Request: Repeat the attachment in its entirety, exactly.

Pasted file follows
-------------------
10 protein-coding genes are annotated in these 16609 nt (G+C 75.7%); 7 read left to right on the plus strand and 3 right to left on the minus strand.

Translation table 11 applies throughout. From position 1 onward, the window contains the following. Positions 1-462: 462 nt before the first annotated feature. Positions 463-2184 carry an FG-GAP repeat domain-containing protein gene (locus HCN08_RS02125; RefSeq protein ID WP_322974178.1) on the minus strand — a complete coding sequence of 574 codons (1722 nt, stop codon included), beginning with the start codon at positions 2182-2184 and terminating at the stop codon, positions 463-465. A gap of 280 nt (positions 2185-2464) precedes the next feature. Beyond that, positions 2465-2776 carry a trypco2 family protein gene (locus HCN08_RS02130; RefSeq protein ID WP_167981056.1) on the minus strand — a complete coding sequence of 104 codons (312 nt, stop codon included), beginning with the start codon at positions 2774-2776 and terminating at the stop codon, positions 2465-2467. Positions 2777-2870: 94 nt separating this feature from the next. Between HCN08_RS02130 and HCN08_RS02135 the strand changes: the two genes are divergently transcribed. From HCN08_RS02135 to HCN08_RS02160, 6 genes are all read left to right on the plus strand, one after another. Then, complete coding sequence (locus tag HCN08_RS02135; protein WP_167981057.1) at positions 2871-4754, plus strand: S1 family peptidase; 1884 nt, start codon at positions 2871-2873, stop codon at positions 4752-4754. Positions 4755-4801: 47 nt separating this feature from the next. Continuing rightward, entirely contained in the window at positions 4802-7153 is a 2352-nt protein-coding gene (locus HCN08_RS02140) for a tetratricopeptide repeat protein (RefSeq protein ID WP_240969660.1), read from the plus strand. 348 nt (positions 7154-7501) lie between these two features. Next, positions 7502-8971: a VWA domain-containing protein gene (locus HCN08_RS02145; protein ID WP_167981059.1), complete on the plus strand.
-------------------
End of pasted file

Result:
10 protein-coding genes are annotated in these 16609 nt (G+C 75.7%); 7 read left to right on the plus strand and 3 right to left on the minus strand.

Translation table 11 applies throughout. From position 1 onward, the window contains the following. Positions 1-462: 462 nt before the first annotated feature. Positions 463-2184 carry an FG-GAP repeat domain-containing protein gene (locus HCN08_RS02125; RefSeq protein ID WP_322974178.1) on the minus strand — a complete coding sequence of 574 codons (1722 nt, stop codon included), beginning with the start codon at positions 2182-2184 and terminating at the stop codon, positions 463-465. A gap of 280 nt (positions 2185-2464) precedes the next feature. Beyond that, positions 2465-2776 carry a trypco2 family protein gene (locus HCN08_RS02130; RefSeq protein ID WP_167981056.1) on the minus strand — a complete coding sequence of 104 codons (312 nt, stop codon included), beginning with the start codon at positions 2774-2776 and terminating at the stop codon, positions 2465-2467. Positions 2777-2870: 94 nt separating this feature from the next. Between HCN08_RS02130 and HCN08_RS02135 the strand changes: the two genes are divergently transcribed. From HCN08_RS02135 to HCN08_RS02160, 6 genes are all read left to right on the plus strand, one after another. Then, complete coding sequence (locus tag HCN08_RS02135; protein WP_167981057.1) at positions 2871-4754, plus strand: S1 family peptidase; 1884 nt, start codon at positions 2871-2873, stop codon at positions 4752-4754. Positions 4755-4801: 47 nt separating this feature from the next. Continuing rightward, entirely contained in the window at positions 4802-7153 is a 2352-nt protein-coding gene (locus HCN08_RS02140) for a tetratricopeptide repeat protein (RefSeq protein ID WP_240969660.1), read from the plus strand. 348 nt (positions 7154-7501) lie between these two features. Next, positions 7502-8971: a VWA domain-containing protein gene (locus HCN08_RS02145; protein ID WP_167981059.1), complete on the plus strand.